While natural rights espoused by Locke and others worked for the upper and middle professional classes, the workers of the early Industrial Revolution were left out. They fought long and hard to match the extraordinary political power of wealthy business owners, in an effort to earn the right to unionize and earn a living wage and decent working conditions. Karl Marx and other economists and philosophers began to enunciate these ideas in the mid-19th century, but in this country it was not until the Great Depression that these were achieved, where New Deal legislation established the rights of workers to organize, have a minimum wage, and have decent working conditions. The Universal Declaration of Human Rights, passed by the United Nations as a worldwide model of human dignity, has many Articles that embody the ideals of Locke and the Bill of Rights. However, beginning with Article 23, there are a series of economic rights that embody the newer 20th-century economic rights.
(1) Everyone has the right to work, to free choice of employment, to just and favorable conditions of work and to protection against unemployment.
(2) Everyone, without any discrimination, has the right to equal pay for equal work.
(3) Everyone who works has the right to just and favorable remuneration ensuring for himself and his family an existence worthy of human dignity, and supplemented, if necessary, by other means of social protection.
(4) Everyone has the right to form and to join trade unions for the protection of his interests.
Regardless of the origin or definition, rights are to be protected and honored. It is up to each individual, and no one else, if they wish to accept and claim their full rights or not. The rabbis teach that G-d loves one “who does not insist on his (full) rights” (Pesachim 113b). While this may seem counterintuitive or even illogical, there is deep wisdom in the teaching.
Although one may have a right to privacy, being transparent is virtuous. One may have a right to ownership, but sharing is righteous. We all have obligations that we must fulfill. But we all have rights that we need not always assert. In relationships of intimacy, we are less interested in fairness (completely even sharing) and more interested in love (giving).
Harvard philosopher John Rawls argued that society must embrace the liberty principle (that all people have equal claims on basic liberties) and the difference principle (that economic and social inequalities must be addressed by giving the greatest benefits to the most disadvantaged). Even though we all have equal rights in society (liberty principle), those with more power and privilege should sacrifice some equality to be merciful to those struggling (difference principle). Everyone has a “right” to the money they earn on their own. But the founders of the American government (and every government) have decided that each individual should give up a portion of their rights to their own property for the welfare of the collective. We see this in Article 23 of the The Universal Declaration of Human Rights, cited above.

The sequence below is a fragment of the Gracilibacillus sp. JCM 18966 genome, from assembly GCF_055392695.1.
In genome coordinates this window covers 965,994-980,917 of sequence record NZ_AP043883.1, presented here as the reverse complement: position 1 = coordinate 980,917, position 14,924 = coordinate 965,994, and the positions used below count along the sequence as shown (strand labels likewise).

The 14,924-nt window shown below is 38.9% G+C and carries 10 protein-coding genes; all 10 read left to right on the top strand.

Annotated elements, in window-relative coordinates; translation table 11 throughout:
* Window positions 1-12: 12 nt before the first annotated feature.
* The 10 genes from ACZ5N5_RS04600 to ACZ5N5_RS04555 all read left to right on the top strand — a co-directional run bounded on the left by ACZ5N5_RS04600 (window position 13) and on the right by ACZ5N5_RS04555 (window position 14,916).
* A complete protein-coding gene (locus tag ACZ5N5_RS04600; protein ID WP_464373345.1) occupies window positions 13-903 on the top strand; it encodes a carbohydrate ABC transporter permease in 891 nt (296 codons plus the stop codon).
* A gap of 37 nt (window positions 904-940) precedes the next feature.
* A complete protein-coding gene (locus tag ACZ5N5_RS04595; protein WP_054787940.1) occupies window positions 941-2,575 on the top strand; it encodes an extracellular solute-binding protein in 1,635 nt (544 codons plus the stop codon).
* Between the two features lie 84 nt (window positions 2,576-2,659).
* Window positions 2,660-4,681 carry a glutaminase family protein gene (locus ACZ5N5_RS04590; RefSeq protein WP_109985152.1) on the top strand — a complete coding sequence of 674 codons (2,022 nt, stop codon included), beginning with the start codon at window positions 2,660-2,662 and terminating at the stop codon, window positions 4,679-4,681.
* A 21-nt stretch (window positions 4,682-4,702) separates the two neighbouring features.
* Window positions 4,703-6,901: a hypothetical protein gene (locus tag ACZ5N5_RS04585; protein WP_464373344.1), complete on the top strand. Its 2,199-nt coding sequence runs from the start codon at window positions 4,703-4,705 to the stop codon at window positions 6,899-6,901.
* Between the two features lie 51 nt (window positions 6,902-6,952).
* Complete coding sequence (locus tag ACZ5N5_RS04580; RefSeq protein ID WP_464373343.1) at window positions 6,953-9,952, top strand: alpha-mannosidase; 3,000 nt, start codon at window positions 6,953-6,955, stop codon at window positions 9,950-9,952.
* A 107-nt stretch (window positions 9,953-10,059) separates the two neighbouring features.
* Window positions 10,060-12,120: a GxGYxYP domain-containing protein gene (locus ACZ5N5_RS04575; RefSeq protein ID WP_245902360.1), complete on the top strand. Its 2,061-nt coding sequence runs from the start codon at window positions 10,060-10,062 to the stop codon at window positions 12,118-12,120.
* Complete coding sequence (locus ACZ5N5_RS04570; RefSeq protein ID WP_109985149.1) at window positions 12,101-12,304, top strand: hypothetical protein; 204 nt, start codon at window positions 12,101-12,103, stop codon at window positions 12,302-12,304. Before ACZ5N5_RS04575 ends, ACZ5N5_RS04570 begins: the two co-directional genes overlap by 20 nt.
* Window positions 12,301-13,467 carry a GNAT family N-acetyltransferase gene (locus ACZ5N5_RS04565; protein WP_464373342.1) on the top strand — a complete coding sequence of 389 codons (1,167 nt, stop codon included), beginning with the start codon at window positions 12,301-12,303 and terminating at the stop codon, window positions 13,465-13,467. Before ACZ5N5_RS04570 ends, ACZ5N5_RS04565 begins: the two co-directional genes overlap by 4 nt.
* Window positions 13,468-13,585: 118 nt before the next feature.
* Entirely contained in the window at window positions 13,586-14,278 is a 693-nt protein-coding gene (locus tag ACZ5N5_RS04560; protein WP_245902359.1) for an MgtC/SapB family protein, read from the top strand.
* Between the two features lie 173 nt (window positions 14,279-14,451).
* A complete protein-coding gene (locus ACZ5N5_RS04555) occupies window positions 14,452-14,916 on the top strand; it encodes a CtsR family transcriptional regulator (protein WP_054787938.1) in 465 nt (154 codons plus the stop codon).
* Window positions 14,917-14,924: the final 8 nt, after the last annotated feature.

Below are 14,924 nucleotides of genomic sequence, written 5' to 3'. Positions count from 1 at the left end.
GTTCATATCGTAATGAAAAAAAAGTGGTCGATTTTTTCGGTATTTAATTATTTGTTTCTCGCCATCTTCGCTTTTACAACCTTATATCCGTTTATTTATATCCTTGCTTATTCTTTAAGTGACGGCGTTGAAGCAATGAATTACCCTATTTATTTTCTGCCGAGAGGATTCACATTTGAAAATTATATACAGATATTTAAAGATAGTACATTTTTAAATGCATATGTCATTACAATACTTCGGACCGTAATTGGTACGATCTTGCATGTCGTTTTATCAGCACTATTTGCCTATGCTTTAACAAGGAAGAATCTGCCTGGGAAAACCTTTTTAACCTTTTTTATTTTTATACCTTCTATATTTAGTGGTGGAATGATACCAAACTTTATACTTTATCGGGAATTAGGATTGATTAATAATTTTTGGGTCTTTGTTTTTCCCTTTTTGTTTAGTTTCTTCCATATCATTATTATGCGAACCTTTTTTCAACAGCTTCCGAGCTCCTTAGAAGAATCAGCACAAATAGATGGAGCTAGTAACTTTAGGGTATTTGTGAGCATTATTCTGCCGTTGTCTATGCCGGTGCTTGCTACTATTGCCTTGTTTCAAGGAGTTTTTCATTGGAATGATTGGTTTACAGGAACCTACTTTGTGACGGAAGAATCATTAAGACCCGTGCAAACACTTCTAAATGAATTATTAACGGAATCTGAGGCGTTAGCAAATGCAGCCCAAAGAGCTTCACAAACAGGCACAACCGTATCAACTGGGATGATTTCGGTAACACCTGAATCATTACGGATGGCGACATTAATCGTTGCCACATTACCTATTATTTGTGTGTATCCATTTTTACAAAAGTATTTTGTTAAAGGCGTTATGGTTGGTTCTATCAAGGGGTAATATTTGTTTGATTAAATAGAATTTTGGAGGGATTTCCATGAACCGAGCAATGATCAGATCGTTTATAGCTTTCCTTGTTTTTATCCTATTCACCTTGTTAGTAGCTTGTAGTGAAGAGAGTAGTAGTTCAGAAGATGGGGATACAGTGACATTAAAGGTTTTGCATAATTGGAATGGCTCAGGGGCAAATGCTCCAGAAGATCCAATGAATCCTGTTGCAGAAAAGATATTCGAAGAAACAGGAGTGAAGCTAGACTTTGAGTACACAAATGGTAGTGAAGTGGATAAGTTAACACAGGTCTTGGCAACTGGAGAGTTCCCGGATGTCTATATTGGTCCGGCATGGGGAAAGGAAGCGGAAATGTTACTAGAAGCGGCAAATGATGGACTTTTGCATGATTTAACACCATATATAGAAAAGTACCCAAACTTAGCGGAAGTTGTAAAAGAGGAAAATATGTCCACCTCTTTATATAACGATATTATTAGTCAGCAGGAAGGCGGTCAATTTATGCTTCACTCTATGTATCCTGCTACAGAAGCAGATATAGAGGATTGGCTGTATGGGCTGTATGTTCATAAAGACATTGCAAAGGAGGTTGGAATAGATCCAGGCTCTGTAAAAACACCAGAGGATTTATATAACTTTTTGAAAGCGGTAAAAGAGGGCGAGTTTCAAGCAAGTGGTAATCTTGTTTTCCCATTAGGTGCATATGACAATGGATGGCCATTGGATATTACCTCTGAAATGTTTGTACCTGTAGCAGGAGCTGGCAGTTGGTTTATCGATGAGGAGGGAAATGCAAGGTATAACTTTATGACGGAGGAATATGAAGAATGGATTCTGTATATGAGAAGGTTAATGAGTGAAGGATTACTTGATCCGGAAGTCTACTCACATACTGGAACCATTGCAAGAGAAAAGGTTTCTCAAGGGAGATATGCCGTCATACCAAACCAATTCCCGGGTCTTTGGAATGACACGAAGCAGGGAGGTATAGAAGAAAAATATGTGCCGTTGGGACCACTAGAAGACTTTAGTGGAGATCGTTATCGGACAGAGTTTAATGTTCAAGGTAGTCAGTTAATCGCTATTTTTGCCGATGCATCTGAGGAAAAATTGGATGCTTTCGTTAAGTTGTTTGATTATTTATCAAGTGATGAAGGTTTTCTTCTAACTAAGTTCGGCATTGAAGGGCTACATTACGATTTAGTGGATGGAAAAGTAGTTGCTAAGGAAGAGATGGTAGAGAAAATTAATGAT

The Giving Pledge is an effort that has attracted widespread media attention and critical acclaim. The Pledge is a group of billionaires who have pledged to donate at least 50 percent of their wealth to philanthropic causes. The campaign began with Warren Buffett, who committed to donating 99 percent of his wealth to charitable organizations, a significant amount to the Bill and Melinda Gates Foundation, during his lifetime and at death, to Bill and Melinda Gates. As of 2013, more than 113 billionaires have signed the Giving Pledge. This incredible amount of money is now being used for global health programs such as The Global Fund to Fight AIDS, Tuberculosis, and Malaria, polio eradication, children vaccination programs, micro-financing for women entrepreneurs in Latin America, agricultural development, water sanitation, sex education, construction of schools, libraries, and hospitals, and other incredible work. This is just a single example of individuals deciding to cede a portion of their property rights to the advancement and betterment of our world.
The rabbis teach that G-d has the “right” to destroy the world (since humanity has not been as virtuous as expected), yet the Divine suspends what is fair and deserved to act with mercy. It is this model that we must emulate. We must defend the rights of the vulnerable. But also in a society where steadfast and antagonistic claims of right are part of everyday life, let us reflect, cooperate, and act with mercy and love, just as G-d does with us.
Rabbi Dr. Shmuly Yanklowitz is the Executive Director of the Valley Beit Midrash, the Founder &President of Uri L’Tzedek, the Founder and CEO of The Shamayim V’Aretz Institute and the author of “Jewish Ethics & Social Justice: A Guide for the 21st Century.” Newsweek named Rav Shmuly one of the top 50 rabbis in America.”